The Jharkhand High Court dismissed a Petition filed challenging Rule 13 of Chapter-III of Jharkhand Primary School Teachers Appointment Rules, 2012, on the ground of ultra vires of the Constitution of India.
The Petitioner has prayed to declare Rule-2 of the Jharkhand Primary School Teachers Appointment (Second Amendment) Rules, 2015, as ultra vires of the Constitution of India. Prayer has been made to quash Advertisement NO.04/2015, published by Jharkhand Academic Council for appointment of primary teachers and also to quash the entire process of selection for recruitment of teachers in primary schools pursuant to the advertisement and to the effect that the petitioner should be allowed to participate in the selection process after considering the case of the petitioner together with para- teachers considering the upper age limit to be 50 years.
Arun Kumar Dubey , counsel for the petitioner submitted that by virtue of the impugned Rule, the upper age limit of the existing para teachers who seeks regular appointment in terms of Jharkhand Primary School Teachers Appointment Rules, 2012 , has been fixed as 50 years, whereas in respect of others, the upper age limit has been fixed as per the prevalent norms that for appointment of Class-III government employee.
He submits that this is a discrimination, which is in violation of Articles 14 and 16 to the Constitution of India. As per him, one homogeneous class i.e. the General Category has been subdivided in two categories; general category of “para teachers” and general category “non para teachers” by virtue of the said Rules and age relaxation has been given only to the group of para teachers, which is not permissible as per law.
As per the petitioner, a teacher cannot constitute a different group nor can constitute special class for relaxation in age in respect of appointment. As per him, the Amended Rule (2) of the Jharkhand Primary School Teachers Appointment (Second Amendment) Rules, 2015 is also bad as it provides relaxation of seven years for para teachers. Further contention is that she being an Anganwari Sevika and working in Anganwari Kendra has been kept out of the purview of the said relaxation, which is bad, as the same is only applicable to the para teachers.
It is submitted that when the appointment of a para teacher is contractual in nature, so is the appointment of Anganwari Sevikas, all contractual employee should have been placed in the same pedestal and relaxation should have been granted, thus the Rules and the Amended Rule are absolutely bad, as the same are in violation of Articles 14 and 16 to the Constitution of India and the same should be declared as ultra vires. It is also prayed that the Advertisement No.04/2015 needs to be quashed and the selection process be set aside.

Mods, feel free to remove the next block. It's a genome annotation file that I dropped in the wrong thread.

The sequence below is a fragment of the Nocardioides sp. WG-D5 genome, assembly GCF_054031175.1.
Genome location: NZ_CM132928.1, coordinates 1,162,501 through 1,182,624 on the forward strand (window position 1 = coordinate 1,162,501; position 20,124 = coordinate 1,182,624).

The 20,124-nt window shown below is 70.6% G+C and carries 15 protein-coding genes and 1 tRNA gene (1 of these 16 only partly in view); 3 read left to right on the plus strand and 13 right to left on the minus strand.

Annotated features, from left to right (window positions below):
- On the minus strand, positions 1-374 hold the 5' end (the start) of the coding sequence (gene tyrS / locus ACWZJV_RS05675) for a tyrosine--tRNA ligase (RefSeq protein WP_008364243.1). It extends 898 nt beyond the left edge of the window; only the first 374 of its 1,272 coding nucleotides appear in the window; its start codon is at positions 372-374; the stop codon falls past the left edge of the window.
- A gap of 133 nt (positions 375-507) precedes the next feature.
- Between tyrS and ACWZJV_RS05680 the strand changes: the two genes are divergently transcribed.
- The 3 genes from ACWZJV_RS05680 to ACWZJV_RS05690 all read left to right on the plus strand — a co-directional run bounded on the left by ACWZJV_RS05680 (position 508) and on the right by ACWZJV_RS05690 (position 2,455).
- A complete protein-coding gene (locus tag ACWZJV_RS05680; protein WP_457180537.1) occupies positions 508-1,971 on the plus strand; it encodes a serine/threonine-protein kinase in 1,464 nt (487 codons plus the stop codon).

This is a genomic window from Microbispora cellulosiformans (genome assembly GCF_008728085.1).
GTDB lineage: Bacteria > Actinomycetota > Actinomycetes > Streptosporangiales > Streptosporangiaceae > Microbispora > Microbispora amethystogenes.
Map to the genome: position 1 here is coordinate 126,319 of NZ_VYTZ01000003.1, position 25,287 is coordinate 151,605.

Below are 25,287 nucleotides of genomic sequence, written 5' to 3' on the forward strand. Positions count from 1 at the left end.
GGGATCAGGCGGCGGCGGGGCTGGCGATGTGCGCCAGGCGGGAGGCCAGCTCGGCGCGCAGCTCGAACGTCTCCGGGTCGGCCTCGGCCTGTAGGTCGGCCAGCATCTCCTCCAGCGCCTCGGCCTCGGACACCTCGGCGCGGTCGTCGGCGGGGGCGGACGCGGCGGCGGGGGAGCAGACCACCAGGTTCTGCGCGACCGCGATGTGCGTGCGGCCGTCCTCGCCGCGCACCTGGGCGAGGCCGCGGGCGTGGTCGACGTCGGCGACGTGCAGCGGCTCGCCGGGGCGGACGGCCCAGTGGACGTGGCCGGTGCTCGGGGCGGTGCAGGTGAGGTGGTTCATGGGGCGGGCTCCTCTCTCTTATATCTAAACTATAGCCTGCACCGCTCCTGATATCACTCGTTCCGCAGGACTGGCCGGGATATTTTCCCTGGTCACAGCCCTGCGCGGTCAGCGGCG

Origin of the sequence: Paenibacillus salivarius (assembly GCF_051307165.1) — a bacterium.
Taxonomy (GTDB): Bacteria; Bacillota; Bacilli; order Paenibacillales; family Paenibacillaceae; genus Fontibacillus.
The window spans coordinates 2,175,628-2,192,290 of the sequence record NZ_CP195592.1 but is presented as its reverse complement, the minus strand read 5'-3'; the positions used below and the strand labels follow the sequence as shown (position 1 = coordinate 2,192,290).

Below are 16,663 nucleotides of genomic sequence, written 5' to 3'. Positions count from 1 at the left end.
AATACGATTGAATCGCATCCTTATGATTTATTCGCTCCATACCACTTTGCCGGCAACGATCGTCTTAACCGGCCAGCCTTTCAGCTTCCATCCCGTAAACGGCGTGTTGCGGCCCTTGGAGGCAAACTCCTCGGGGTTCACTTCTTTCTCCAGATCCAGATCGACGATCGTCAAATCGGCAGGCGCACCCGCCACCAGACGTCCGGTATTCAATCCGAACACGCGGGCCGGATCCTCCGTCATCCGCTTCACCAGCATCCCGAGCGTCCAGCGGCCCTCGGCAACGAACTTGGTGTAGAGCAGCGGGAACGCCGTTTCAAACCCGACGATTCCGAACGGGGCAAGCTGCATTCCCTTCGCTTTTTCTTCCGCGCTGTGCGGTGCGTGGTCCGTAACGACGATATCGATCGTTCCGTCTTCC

The respondents submitted that the petitioner, being an “Anganwari Sevika” , cannot be kept in the same category of a “Para Teacher”. The counsel for the respondents submitted that admittedly the petitioner is an Anganwari Sevika who stands on different footing and of a separate class by itself. He further submitted that so far as appointment of elementary teachers are concerned, the minimum qualification laid down by the National Council of Teachers’ Education (NCTE) for selection as para teacher for Class -I to V is intermediate trained and for Class-VI to VIII is graduation trained. The Para Teachers are required to transact the curriculum and syllabus developed by C.B.S.E. for Class- I to VIII and they are engaged under the Central Government sponsored scheme of Sarva Siksha Abhiyan and their service conditions including payment and honorarium are decided by the Jharkhand Education Project Committee, which is the implementing agency of ‘Sarv Shiksha Aviyan’ in the State of Jharkhand.
He submitted that some para teachers filed writ petition being WP(S) No. 3634 of 2014 praying therein to implement the recommendation of Girinath Singh Committee’s Report, as the said Committee recommended for framing of Rule governing the service conditions for para teacher including remuneration and recruitment of Assistant Teacher for permanent appointment and taking into consideration of the said recommendation, the State decided to give 50% reservation to “Para Teachers” in regular appointment of teachers in Government Elementary School and accordingly the Rule was framed for providing reservation. The Jharkhand Primary School Teachers Appointment Rules were framed and some reservation was given to para teachers as they were already working.
Further the upper age limit was enhanced to 50 years for “Para teachers” for the appointment for the post of a teacher. As per them, the para teacher is a separate class having a background of full time teaching of children from Class-I to Class-VIII in Primary/Upper Primary School, thus a policy decision has been taken by the State, which cannot be questioned by Anganwari Sevikas. The State has further stated that the government has given relaxation of seven years to all categories including the petitioner in the said appointment process. The female candidates of Un-reserved /BC/MBC Categories having age upto 45 years as on 1.8.2015 and that of SC/ST Category having age of 47 years were eligible for applying on the post of teachers. The State takes shelter of Article 309 of the Constitution regarding framing of the recruitment rules. Counsel for the respondents lastly submitted that the appointment process, pursuant to Advertisement No. 04/2015, which has been challenged in this writ petition has also been completed and the successful candidates have also joined and are working and none of the successful candidates have been made party to the litigation. As the quashing of advertisement will amount to cancellation of appointment of the successful candidates, in their absence, the challenge to the said Advertisement cannot be adjudicated. He lastly submitted that the challenge of the Rules will only remain for academic purpose.